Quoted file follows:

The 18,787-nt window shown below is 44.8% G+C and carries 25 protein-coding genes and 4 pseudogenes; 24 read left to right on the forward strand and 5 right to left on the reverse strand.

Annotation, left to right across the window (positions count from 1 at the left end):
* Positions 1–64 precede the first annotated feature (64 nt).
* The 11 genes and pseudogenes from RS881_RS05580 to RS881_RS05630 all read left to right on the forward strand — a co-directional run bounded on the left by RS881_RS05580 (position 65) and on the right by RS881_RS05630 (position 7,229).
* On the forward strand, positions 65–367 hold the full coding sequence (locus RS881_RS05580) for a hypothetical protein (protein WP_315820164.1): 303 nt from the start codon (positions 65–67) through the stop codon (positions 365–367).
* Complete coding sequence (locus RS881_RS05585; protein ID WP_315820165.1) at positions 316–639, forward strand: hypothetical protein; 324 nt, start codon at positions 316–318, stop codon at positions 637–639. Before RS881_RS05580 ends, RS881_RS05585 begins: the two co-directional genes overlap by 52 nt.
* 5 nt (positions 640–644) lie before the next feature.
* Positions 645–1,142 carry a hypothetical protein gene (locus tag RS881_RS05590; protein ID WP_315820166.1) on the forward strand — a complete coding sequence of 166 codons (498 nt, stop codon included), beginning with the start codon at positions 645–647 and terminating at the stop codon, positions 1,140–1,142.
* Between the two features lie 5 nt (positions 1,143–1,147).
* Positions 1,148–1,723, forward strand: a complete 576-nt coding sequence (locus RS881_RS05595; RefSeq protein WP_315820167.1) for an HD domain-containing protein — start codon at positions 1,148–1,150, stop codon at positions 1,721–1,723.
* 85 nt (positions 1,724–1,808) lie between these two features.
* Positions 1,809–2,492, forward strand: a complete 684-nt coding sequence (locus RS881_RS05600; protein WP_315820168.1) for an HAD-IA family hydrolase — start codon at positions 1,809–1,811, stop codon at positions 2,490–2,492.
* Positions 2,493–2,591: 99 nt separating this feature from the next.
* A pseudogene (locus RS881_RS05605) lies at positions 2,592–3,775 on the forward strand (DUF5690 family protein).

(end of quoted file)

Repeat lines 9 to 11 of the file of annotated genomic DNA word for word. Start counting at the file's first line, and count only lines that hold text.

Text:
* Between the two features lie 5 nt (positions 1,143–1,147).
* Positions 1,148–1,723, forward strand: a complete 576-nt coding sequence (locus RS881_RS05595; RefSeq protein WP_315820167.1) for an HD domain-containing protein — start codon at positions 1,148–1,150, stop codon at positions 1,721–1,723.
* 85 nt (positions 1,724–1,808) lie between these two features.